President Obama called clean energy "our generation's Sputnik" moment during his State of the Union address. One of the technologies he mentioned was solar shingles, a lesser-known photovoltaic energy source that looks like regular roofing shingles but could power homes more cheaply than common solar panels.

"Already, we are seeing the promise of renewable energy," said the president. "Robert and Gary Allen are brothers who run a small Michigan roofing company" called Allen Brothers, Inc. "After September 11th, they volunteered their best roofers to help repair the Pentagon. But half of their factory went unused, and the recession hit them hard.

"Today, with the help of a government loan, that empty space is being used to manufacture solar shingles that are being sold all across the country." According to a report by International Business Times, the brothers received $500,000 through the Recovery Act to retool their plant.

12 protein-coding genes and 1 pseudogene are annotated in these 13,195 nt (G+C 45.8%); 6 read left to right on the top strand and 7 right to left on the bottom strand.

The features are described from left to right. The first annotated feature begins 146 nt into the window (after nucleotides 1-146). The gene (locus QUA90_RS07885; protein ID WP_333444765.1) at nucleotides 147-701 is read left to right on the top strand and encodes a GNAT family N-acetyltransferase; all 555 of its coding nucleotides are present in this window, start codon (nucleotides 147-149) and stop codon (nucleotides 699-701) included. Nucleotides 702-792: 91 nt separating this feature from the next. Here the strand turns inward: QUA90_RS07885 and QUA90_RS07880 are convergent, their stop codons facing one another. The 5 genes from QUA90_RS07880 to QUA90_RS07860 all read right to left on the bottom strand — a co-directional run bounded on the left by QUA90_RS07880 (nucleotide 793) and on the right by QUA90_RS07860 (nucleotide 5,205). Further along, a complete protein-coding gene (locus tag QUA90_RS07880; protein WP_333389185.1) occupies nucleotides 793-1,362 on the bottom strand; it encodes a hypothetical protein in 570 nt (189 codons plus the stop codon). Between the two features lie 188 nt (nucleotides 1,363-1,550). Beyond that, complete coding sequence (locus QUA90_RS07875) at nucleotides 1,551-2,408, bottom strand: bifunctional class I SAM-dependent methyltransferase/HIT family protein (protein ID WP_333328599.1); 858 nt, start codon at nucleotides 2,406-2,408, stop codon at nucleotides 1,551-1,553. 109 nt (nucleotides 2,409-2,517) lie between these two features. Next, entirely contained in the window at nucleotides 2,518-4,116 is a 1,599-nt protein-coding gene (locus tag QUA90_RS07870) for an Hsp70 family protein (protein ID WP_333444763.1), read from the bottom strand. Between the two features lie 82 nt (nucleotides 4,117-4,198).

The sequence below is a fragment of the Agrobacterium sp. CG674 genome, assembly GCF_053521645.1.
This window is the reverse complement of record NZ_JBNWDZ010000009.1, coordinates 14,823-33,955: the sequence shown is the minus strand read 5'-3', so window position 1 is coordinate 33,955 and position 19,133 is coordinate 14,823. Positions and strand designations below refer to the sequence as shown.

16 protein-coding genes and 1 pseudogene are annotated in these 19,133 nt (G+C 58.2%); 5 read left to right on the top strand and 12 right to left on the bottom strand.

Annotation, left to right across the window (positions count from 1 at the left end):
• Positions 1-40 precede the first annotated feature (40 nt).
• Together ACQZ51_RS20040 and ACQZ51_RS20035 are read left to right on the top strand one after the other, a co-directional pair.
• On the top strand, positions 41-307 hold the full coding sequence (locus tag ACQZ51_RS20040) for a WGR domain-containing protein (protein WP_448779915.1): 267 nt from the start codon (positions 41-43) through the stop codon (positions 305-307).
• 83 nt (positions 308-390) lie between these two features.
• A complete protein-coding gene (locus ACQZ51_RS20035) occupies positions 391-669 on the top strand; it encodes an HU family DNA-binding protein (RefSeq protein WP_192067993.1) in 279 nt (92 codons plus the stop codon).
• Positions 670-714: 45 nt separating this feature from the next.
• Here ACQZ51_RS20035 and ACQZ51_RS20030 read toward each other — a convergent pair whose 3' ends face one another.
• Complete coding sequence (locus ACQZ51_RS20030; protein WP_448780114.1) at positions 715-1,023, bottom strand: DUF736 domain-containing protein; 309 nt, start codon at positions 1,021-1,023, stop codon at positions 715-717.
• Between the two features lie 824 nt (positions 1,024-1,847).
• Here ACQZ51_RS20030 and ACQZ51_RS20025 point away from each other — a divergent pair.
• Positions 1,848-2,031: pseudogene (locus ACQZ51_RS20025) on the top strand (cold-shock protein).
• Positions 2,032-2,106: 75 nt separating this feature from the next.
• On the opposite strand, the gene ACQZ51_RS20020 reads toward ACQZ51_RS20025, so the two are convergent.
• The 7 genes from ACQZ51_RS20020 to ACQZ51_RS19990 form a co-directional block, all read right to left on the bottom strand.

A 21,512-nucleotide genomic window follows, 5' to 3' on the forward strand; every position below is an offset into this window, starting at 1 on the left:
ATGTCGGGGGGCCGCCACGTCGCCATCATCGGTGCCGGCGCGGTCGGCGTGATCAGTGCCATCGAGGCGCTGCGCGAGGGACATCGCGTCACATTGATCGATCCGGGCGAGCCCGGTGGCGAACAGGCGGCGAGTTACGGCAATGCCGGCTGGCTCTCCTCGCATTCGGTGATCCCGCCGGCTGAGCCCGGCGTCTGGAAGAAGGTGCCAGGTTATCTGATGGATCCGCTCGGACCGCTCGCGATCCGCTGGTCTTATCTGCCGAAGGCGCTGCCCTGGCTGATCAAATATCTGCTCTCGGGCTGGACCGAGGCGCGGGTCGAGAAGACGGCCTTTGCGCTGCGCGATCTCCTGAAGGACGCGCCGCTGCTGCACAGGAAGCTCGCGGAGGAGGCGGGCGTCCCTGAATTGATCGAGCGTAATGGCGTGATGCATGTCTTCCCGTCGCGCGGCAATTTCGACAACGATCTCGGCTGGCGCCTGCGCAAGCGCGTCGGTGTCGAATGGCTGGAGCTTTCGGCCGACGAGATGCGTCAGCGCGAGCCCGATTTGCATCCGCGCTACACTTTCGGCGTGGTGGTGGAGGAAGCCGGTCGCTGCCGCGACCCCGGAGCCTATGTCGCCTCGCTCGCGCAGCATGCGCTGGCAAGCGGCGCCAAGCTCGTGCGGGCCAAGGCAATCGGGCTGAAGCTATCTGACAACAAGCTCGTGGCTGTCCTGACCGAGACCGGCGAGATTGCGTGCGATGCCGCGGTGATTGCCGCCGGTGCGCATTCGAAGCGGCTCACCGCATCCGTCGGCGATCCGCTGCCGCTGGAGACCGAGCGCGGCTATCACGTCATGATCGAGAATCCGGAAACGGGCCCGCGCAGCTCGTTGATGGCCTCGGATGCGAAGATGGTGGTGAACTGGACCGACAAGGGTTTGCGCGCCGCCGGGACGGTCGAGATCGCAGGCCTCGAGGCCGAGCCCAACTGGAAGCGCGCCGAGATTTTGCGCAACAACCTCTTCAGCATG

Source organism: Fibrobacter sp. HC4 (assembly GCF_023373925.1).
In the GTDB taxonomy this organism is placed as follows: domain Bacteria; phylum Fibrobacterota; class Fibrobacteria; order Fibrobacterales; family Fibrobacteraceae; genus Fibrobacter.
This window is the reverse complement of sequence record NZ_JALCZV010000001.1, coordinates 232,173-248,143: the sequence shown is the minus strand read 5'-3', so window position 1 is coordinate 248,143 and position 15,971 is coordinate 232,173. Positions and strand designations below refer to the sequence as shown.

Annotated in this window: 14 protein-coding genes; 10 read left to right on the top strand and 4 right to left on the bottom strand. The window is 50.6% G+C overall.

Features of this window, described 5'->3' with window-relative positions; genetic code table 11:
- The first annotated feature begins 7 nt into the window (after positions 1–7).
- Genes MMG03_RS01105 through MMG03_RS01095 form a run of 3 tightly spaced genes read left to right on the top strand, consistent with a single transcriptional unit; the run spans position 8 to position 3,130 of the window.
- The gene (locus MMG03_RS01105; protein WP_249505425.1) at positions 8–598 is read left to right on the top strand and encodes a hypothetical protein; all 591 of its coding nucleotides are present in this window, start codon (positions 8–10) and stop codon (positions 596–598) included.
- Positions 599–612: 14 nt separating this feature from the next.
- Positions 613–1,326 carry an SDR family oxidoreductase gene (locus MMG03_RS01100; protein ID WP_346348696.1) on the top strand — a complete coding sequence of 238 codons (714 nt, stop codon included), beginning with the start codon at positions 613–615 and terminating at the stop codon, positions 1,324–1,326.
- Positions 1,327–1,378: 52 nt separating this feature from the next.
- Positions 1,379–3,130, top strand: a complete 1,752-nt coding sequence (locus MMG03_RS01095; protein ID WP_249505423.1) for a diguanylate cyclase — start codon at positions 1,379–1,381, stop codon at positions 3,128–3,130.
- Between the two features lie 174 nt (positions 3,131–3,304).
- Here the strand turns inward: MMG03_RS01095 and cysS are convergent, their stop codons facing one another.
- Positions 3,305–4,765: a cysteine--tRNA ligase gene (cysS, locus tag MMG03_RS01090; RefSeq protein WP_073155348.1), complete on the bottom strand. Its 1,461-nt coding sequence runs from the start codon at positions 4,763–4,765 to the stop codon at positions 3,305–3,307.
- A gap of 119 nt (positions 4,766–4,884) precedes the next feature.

The president called for efforts to "spur on more success stories like the Allen Brothers."

The Allen brothers formed a new company for their solar shingles called LUMA Resources. According to the LUMA website, "The LUMA Resources Solar Rooftop System is simply put; the cleanest, easiest, and complete solar product available today." The solar shingles look almost exactly like traditional asphalt roofing shingles while costing less than regular solar panels. LUMA offers systems that can produce between 2,400 and 8,640 watts of electricity.

Another company involved in solar shingles is Dow Chemical, which a year ago received a $17.8 million tax credit to market-test their product, according to Technology Review. Dow says its PowerHouse solar shingles will be available in some U.S. markets in mid-2011.

This Old House magazine took a look at solar shingles back in 2008, writing "These systems — called 'building-integrated photovoltaics,' or BIPVs — combine solar cells with slate, metal, fiber-cement, even asphalt roofing. Electricity is generated when the sun strikes a semiconductor layer, typically crystalline silicon, laminated to the shingle's surface. One shingle by itself doesn't produce a whole lot of power ... but harness hundreds of square feet of them together, and you can generate enough electricity to power a whole house."

Solar shingles aren't cheap, and they are definitely more costly than asphalt tiles, but they are one of the technologies that could help fuel a cleaner tomorrow.